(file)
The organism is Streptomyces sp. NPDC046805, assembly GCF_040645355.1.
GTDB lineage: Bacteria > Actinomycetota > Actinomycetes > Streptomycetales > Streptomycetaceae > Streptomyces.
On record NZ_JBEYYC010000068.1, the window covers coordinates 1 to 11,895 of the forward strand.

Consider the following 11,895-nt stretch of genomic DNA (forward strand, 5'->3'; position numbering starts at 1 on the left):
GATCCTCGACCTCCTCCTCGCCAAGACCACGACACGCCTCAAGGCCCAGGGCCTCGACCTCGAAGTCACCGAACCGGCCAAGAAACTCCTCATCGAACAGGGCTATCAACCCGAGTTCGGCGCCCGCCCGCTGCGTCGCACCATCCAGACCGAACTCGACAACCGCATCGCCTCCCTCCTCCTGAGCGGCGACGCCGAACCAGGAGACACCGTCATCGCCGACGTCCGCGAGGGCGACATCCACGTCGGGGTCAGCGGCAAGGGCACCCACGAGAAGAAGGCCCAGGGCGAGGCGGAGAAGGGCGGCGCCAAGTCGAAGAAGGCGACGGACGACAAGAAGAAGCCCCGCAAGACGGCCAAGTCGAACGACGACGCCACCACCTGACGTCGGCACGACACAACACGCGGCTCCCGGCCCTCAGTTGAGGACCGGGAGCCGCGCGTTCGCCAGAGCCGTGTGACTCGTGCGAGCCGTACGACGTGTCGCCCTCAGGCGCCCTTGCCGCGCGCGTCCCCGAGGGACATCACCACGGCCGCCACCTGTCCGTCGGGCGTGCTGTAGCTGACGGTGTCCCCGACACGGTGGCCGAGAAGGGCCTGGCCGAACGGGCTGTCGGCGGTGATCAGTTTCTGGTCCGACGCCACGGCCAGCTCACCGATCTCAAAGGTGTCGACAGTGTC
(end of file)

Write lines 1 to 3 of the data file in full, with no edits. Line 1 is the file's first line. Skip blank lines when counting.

The organism is Streptomyces sp. NPDC046805, assembly GCF_040645355.1.
GTDB lineage: Bacteria > Actinomycetota > Actinomycetes > Streptomycetales > Streptomycetaceae > Streptomyces.
On record NZ_JBEYYC010000068.1, the window covers coordinates 1 to 11,895 of the forward strand.